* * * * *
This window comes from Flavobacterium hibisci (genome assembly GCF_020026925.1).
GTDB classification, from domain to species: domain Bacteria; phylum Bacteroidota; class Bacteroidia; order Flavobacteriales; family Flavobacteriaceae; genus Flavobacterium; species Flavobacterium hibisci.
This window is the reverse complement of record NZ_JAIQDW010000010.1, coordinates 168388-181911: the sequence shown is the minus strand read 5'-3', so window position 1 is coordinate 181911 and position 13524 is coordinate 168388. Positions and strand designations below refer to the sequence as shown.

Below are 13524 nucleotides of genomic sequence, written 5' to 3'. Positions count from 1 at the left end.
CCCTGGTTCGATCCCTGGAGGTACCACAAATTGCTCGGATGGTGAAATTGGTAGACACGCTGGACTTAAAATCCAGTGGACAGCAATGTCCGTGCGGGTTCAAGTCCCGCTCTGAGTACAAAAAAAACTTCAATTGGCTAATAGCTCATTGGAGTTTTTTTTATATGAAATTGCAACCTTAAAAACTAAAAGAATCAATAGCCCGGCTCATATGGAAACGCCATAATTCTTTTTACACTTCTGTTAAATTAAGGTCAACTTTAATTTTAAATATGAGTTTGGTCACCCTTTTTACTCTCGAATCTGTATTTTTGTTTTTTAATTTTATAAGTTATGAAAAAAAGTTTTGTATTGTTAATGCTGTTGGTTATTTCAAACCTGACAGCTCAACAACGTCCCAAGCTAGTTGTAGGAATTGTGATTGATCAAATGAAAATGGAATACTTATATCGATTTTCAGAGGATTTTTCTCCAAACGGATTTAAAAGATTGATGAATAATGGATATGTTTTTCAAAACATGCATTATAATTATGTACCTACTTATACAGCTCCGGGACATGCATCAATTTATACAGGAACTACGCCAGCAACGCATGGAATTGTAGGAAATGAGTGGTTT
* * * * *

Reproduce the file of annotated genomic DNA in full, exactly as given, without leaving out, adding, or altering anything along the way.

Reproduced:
This window comes from Flavobacterium hibisci (genome assembly GCF_020026925.1).
GTDB classification, from domain to species: domain Bacteria; phylum Bacteroidota; class Bacteroidia; order Flavobacteriales; family Flavobacteriaceae; genus Flavobacterium; species Flavobacterium hibisci.
This window is the reverse complement of record NZ_JAIQDW010000010.1, coordinates 168388-181911: the sequence shown is the minus strand read 5'-3', so window position 1 is coordinate 181911 and position 13524 is coordinate 168388. Positions and strand designations below refer to the sequence as shown.

Below are 13524 nucleotides of genomic sequence, written 5' to 3'. Positions count from 1 at the left end.
CCCTGGTTCGATCCCTGGAGGTACCACAAATTGCTCGGATGGTGAAATTGGTAGACACGCTGGACTTAAAATCCAGTGGACAGCAATGTCCGTGCGGGTTCAAGTCCCGCTCTGAGTACAAAAAAAACTTCAATTGGCTAATAGCTCATTGGAGTTTTTTTTATATGAAATTGCAACCTTAAAAACTAAAAGAATCAATAGCCCGGCTCATATGGAAACGCCATAATTCTTTTTACACTTCTGTTAAATTAAGGTCAACTTTAATTTTAAATATGAGTTTGGTCACCCTTTTTACTCTCGAATCTGTATTTTTGTTTTTTAATTTTATAAGTTATGAAAAAAAGTTTTGTATTGTTAATGCTGTTGGTTATTTCAAACCTGACAGCTCAACAACGTCCCAAGCTAGTTGTAGGAATTGTGATTGATCAAATGAAAATGGAATACTTATATCGATTTTCAGAGGATTTTTCTCCAAACGGATTTAAAAGATTGATGAATAATGGATATGTTTTTCAAAACATGCATTATAATTATGTACCTACTTATACAGCTCCGGGACATGCATCAATTTATACAGGAACTACGCCAGCAACGCATGGAATTGTAGGAAATGAGTGGTTT